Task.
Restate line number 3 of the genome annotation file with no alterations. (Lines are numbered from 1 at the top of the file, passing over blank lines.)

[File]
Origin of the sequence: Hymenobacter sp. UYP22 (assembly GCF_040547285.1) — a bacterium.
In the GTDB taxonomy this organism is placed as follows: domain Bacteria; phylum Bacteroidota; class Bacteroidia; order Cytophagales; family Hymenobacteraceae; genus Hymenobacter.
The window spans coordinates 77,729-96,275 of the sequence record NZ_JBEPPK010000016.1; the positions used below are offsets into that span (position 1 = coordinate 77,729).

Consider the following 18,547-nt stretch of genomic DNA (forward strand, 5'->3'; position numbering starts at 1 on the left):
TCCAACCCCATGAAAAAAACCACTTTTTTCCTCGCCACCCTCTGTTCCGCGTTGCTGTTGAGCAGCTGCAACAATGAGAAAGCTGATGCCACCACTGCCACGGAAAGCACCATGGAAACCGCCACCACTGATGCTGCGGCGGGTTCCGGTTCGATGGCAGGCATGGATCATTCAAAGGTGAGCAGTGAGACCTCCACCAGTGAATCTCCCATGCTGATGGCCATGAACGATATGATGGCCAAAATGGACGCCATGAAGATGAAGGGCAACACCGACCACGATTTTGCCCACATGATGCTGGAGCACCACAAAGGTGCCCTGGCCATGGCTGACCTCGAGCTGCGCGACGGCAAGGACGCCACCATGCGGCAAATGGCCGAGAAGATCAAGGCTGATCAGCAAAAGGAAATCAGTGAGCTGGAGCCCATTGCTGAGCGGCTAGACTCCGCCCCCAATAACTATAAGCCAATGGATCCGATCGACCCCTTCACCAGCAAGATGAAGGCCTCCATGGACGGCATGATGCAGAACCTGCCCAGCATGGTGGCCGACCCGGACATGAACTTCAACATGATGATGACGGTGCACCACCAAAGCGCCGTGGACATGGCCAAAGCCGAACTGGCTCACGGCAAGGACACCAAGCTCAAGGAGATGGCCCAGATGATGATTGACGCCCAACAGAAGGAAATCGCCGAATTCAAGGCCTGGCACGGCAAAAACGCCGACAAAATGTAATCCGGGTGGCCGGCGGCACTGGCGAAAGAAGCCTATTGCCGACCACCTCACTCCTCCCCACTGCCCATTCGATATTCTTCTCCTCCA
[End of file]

The window spans coordinates 77,729-96,275 of the sequence record NZ_JBEPPK010000016.1; the positions used below are offsets into that span (position 1 = coordinate 77,729).